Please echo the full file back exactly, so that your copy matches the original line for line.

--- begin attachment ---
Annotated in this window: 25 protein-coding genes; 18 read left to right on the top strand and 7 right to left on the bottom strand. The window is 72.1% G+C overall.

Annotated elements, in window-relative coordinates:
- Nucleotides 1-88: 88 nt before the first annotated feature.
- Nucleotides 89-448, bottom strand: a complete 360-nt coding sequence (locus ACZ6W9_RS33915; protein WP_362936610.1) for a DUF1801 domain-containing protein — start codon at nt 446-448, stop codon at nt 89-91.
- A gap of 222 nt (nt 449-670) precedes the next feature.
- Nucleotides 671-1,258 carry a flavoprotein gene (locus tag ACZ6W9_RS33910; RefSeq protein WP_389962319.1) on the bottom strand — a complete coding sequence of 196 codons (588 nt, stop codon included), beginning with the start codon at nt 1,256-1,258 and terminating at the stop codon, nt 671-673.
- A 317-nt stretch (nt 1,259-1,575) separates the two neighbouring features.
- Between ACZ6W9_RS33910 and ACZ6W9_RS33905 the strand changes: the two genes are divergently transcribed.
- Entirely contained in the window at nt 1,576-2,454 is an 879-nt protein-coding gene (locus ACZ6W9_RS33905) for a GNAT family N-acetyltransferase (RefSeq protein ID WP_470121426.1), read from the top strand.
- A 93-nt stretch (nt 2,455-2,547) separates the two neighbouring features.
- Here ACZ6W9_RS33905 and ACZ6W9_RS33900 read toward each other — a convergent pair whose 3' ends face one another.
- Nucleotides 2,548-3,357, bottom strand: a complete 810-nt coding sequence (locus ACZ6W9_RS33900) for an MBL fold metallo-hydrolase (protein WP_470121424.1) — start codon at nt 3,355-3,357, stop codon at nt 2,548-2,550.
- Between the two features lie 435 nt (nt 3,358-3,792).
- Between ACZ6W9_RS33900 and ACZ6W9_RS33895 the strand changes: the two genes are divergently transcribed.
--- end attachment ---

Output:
Annotated in this window: 25 protein-coding genes; 18 read left to right on the top strand and 7 right to left on the bottom strand. The window is 72.1% G+C overall.

Annotated elements, in window-relative coordinates:
- Nucleotides 1-88: 88 nt before the first annotated feature.
- Nucleotides 89-448, bottom strand: a complete 360-nt coding sequence (locus ACZ6W9_RS33915; protein WP_362936610.1) for a DUF1801 domain-containing protein — start codon at nt 446-448, stop codon at nt 89-91.
- A gap of 222 nt (nt 449-670) precedes the next feature.
- Nucleotides 671-1,258 carry a flavoprotein gene (locus tag ACZ6W9_RS33910; RefSeq protein WP_389962319.1) on the bottom strand — a complete coding sequence of 196 codons (588 nt, stop codon included), beginning with the start codon at nt 1,256-1,258 and terminating at the stop codon, nt 671-673.
- A 317-nt stretch (nt 1,259-1,575) separates the two neighbouring features.
- Between ACZ6W9_RS33910 and ACZ6W9_RS33905 the strand changes: the two genes are divergently transcribed.
- Entirely contained in the window at nt 1,576-2,454 is an 879-nt protein-coding gene (locus ACZ6W9_RS33905) for a GNAT family N-acetyltransferase (RefSeq protein ID WP_470121426.1), read from the top strand.
- A 93-nt stretch (nt 2,455-2,547) separates the two neighbouring features.
- Here ACZ6W9_RS33905 and ACZ6W9_RS33900 read toward each other — a convergent pair whose 3' ends face one another.
- Nucleotides 2,548-3,357, bottom strand: a complete 810-nt coding sequence (locus ACZ6W9_RS33900) for an MBL fold metallo-hydrolase (protein WP_470121424.1) — start codon at nt 3,355-3,357, stop codon at nt 2,548-2,550.
- Between the two features lie 435 nt (nt 3,358-3,792).
- Between ACZ6W9_RS33900 and ACZ6W9_RS33895 the strand changes: the two genes are divergently transcribed.